We routinely update our clients of any costs advanced so that they are aware of the costs at all times. We also try to be efficient in costs and not incur unreasonable expenses which ultimately are reimbursed from the client.
It depends on the level of negligence of the doctor, as well as the severity of the harm actually suffered.
In Pennsylvania, injured plaintiffs can seek recovery for damages which include:
Pennsylvania also allows for the recovery of pain and suffering, which may include:
Pain and suffering is different with every jury. Also, how reckless the medical error is, can have a direct impact on the financial award or settlement.
The true value of any medical malpractice claim can only be determined after thoroughly analyzing the liability, the defendants, and a full understanding of the injuries. This also includes understanding the plaintiff’s background, life and family. We work hard to inform our clients of expectations based upon our thorough review, past experiences and personal relationships with our clients.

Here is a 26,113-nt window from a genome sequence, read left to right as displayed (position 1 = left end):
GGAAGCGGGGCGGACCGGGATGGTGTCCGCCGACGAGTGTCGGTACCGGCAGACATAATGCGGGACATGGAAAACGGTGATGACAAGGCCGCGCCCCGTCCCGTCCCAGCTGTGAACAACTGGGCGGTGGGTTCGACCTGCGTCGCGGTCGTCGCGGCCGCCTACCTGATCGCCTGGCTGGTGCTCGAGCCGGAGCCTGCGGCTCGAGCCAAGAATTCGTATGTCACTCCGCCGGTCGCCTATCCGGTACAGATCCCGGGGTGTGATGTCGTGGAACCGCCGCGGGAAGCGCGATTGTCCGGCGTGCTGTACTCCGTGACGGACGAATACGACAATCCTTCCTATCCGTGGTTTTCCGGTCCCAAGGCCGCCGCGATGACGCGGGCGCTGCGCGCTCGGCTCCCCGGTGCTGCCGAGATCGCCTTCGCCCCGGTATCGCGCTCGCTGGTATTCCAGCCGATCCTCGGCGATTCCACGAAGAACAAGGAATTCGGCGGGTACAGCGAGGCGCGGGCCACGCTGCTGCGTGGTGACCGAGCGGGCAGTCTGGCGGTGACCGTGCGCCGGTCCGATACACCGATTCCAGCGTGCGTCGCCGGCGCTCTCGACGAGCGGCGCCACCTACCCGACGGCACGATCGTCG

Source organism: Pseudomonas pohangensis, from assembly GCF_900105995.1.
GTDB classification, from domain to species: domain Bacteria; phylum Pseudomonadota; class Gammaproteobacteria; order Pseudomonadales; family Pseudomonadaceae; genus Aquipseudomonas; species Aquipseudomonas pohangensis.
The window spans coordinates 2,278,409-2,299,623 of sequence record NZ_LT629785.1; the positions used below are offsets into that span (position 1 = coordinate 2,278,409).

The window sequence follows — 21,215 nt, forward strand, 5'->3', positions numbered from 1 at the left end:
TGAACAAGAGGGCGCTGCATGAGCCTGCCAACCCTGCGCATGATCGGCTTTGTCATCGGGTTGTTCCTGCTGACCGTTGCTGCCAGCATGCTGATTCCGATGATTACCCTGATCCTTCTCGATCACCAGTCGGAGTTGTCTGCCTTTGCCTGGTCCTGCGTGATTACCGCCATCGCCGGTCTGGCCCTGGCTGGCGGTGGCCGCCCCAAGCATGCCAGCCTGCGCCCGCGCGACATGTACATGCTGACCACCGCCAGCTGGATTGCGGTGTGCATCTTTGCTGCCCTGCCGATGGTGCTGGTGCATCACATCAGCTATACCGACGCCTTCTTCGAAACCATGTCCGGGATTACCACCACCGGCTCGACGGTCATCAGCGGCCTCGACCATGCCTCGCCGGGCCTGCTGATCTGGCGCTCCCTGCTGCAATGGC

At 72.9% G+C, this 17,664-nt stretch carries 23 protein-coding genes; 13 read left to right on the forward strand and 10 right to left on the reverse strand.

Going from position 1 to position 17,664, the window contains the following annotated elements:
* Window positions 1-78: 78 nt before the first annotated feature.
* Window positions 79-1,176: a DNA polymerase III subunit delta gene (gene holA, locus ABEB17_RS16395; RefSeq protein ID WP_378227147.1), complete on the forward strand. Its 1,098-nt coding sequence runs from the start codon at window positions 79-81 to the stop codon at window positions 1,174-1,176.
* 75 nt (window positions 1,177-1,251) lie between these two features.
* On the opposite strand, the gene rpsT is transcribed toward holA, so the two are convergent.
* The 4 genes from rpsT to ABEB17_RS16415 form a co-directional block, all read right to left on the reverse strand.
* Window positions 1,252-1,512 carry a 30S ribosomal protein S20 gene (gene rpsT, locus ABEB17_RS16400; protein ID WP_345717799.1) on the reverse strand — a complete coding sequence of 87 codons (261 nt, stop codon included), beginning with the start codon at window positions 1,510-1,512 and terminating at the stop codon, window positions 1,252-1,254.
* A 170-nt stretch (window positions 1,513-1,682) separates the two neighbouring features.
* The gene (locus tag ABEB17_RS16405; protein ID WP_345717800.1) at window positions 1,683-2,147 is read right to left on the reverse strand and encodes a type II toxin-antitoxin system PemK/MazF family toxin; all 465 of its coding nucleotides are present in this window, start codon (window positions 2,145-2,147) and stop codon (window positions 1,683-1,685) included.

The Pennsylvania certificate of merit is a statement from another doctor agreeing that there was negligence.
In 2003, the Pennsylvania State Supreme Court approved a new rule requiring attorneys to obtain a “certificate of merit” from a medical professional establishing that there was a violation of the standard of care.
What this means is that in order to proceed in medical malpractice cases now, lawyers must have a written statement from another doctor, in the same or similar field of medicine, opining that there was negligence and that such negligence was in fact the direct cause of harm to the plaintiff.